Gulf Craft to invest in hydrogen
The Dubai-based shipyard is currently exploring the incorporation of hydrogen-ready technology for its superyacht fleet…
Gulf Craft has partnered with H2-Enterprises to explore the potential for the use of hydrogen technology in its superyacht fleet. The Dubai-based shipyard aims to develop a zero-emissions Majesty yacht that is powered by H2’s Liquid Organic, Hydrogen Carrier (LOHC) energy system.
“Exploring the technology and potential partnership with H2-Enterprises, who are a pioneering force in the Hydrogen and Renewable Energy Sector, allows us to lead in a new era of emissions-free luxury, where opulence and sustainability intertwine seamlessly,” says Mohammed Hussein Alshaali, Chairman, Gulf Craft. “We are excited to embark on a significant new milestone in the evolution of luxury yachting and our path to sustainability.”
H2-Enterprises has been working on its LOHC for over a decade. As the firm’s solution for the storage and transportation of hydrogen, it could be a pivotal player in the global transition toward cleaner and more sustainable energy sources.
At its core, LOHC is essentially a liquid called Marlotherm, with an oil-like consistency that exhibits an ability to chemically bind with hydrogen. This process of chemically binding hydrogen to LOHC involves using a catalyst under pressure, which results in a hydrogenated LOHC that can be efficiently handled and stored. When the stored hydrogen is needed, it can be released through a dehydrogenation process, closing the cycle and allowing the LOHC to be reused multiple times.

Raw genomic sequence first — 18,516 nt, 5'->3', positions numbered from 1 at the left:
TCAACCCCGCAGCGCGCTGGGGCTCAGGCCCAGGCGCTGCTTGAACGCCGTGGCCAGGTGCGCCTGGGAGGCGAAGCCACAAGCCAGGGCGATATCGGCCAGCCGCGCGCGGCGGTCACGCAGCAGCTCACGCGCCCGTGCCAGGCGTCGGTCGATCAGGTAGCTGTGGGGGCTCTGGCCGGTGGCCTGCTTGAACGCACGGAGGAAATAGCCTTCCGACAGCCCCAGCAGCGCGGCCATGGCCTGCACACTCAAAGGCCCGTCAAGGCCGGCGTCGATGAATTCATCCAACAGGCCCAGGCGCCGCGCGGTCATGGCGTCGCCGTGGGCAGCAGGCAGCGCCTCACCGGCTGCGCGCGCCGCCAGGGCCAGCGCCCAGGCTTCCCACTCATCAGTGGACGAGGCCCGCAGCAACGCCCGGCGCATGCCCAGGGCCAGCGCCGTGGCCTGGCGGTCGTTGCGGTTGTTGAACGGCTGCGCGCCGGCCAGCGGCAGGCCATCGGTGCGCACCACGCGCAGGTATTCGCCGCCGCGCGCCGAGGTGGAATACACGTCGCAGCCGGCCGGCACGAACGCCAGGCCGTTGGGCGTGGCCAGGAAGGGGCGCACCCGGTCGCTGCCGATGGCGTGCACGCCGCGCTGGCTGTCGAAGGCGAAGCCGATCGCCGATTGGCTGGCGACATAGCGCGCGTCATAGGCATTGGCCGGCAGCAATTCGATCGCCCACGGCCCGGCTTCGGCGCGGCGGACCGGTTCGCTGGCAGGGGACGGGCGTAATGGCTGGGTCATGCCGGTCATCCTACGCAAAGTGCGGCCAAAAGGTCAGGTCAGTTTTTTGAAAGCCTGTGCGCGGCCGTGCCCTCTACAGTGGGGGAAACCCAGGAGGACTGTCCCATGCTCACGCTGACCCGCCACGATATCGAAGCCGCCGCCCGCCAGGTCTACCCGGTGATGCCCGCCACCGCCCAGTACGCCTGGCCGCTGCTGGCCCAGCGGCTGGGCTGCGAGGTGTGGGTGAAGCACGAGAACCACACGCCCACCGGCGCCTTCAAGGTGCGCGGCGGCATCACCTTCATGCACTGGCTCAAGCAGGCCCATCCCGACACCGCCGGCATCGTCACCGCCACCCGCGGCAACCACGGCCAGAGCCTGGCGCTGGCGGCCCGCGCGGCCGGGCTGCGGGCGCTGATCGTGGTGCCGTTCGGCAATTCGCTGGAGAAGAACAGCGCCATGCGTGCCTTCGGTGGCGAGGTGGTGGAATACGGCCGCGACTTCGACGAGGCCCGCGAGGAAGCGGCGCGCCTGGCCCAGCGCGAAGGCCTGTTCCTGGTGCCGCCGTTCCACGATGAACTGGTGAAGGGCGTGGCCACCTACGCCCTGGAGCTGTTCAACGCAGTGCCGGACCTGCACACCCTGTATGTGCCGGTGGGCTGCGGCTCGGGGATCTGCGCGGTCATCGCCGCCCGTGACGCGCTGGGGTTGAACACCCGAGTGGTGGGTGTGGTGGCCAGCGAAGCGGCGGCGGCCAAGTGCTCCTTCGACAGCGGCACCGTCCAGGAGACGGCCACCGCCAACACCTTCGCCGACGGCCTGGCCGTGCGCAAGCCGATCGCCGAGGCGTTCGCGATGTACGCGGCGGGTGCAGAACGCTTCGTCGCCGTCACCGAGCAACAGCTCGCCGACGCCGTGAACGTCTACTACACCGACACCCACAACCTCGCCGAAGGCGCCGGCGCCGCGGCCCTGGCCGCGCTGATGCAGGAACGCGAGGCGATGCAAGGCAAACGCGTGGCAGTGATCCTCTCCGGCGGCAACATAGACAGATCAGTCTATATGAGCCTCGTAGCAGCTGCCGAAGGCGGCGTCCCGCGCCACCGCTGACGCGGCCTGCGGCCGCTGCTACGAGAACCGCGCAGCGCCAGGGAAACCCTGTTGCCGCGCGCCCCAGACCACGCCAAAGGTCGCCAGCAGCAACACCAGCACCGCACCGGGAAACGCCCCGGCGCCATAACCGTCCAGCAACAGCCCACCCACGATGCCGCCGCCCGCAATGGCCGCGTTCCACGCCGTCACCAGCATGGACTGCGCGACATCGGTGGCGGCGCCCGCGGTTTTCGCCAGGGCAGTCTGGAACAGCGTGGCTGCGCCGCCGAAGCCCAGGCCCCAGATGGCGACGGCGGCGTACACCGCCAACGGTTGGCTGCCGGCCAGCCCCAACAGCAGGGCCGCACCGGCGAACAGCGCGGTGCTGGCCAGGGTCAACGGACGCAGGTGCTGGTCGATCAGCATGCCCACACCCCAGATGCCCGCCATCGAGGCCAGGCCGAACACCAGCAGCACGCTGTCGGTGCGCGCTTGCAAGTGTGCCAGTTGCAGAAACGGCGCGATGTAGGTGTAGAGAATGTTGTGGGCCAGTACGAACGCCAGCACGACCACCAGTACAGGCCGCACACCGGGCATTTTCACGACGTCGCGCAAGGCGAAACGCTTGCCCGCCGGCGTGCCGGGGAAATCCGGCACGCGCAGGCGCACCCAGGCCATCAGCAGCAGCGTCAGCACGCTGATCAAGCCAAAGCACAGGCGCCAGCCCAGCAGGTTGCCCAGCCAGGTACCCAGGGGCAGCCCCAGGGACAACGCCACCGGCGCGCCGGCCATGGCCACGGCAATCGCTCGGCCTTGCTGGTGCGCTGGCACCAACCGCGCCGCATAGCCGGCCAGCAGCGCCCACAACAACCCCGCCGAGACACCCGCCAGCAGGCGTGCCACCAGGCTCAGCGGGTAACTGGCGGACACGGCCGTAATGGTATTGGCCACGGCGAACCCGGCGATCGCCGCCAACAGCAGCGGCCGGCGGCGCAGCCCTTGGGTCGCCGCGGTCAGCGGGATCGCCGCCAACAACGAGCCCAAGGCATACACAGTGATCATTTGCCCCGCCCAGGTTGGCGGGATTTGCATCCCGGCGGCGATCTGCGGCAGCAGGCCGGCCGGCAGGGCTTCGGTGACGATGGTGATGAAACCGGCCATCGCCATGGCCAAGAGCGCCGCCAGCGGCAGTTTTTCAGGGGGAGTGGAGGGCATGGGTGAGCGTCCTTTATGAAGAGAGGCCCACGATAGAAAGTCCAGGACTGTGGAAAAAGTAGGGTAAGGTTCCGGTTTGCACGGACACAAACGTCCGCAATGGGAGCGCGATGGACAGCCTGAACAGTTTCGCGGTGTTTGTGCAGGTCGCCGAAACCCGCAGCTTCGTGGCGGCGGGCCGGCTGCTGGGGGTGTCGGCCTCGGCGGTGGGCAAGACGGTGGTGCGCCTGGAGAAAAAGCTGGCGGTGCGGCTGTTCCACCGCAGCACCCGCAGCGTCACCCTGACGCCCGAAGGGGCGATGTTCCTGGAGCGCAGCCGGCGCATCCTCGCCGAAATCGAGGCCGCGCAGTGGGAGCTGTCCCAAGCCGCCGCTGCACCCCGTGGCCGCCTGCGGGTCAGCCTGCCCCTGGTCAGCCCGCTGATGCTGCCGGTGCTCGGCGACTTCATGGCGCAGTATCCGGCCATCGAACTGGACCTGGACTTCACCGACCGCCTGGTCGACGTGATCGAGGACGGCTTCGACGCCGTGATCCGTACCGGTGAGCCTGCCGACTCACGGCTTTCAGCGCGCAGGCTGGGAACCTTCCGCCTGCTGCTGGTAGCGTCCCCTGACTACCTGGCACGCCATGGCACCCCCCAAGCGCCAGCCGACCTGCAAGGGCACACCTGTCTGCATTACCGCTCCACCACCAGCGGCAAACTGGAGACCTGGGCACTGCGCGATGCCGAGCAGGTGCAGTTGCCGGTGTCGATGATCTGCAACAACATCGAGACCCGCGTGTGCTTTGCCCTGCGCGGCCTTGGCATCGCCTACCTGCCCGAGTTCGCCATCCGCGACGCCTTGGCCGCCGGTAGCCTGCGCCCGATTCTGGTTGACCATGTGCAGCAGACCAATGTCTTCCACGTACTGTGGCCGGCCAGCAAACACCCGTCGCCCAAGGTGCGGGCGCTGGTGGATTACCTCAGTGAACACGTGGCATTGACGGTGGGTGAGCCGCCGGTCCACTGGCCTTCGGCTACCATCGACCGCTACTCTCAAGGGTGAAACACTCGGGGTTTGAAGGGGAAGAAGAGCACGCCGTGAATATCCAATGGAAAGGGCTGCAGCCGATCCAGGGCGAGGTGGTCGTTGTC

This has the potential to offer a multitude of advantages, such as enabling safe and cost-effective storage and transport of hydrogen. It could also mitigate fluctuations in energy generation and demand, and find applications in other industries, including carbon-intensive sectors like petrochemicals and shipping.
In theory, LOHC is both safer and more economical when compared to traditional hydrogen storage methods. Its compatibility with existing infrastructure and supposedly simple integration into current systems would also address other challenges commonly associated with hydrogen storage and transportation.
If implemented in a superyacht capacity with Majesty Yachts, the introduction of a LOHC-based hydrogen-powered yacht could present a huge leap forward for the industry in its efforts to decarbonise.
“CO2 emissions need to be reduced rapidly and radically to achieve the climate change goals,” says Michael Stusch, Executive Chairman and CEO, H2-Enterprises. “Our LOHC technology is suitable for replacing the current carbon-based pollutant-contaminated CO2 and NOX-based energy system.”
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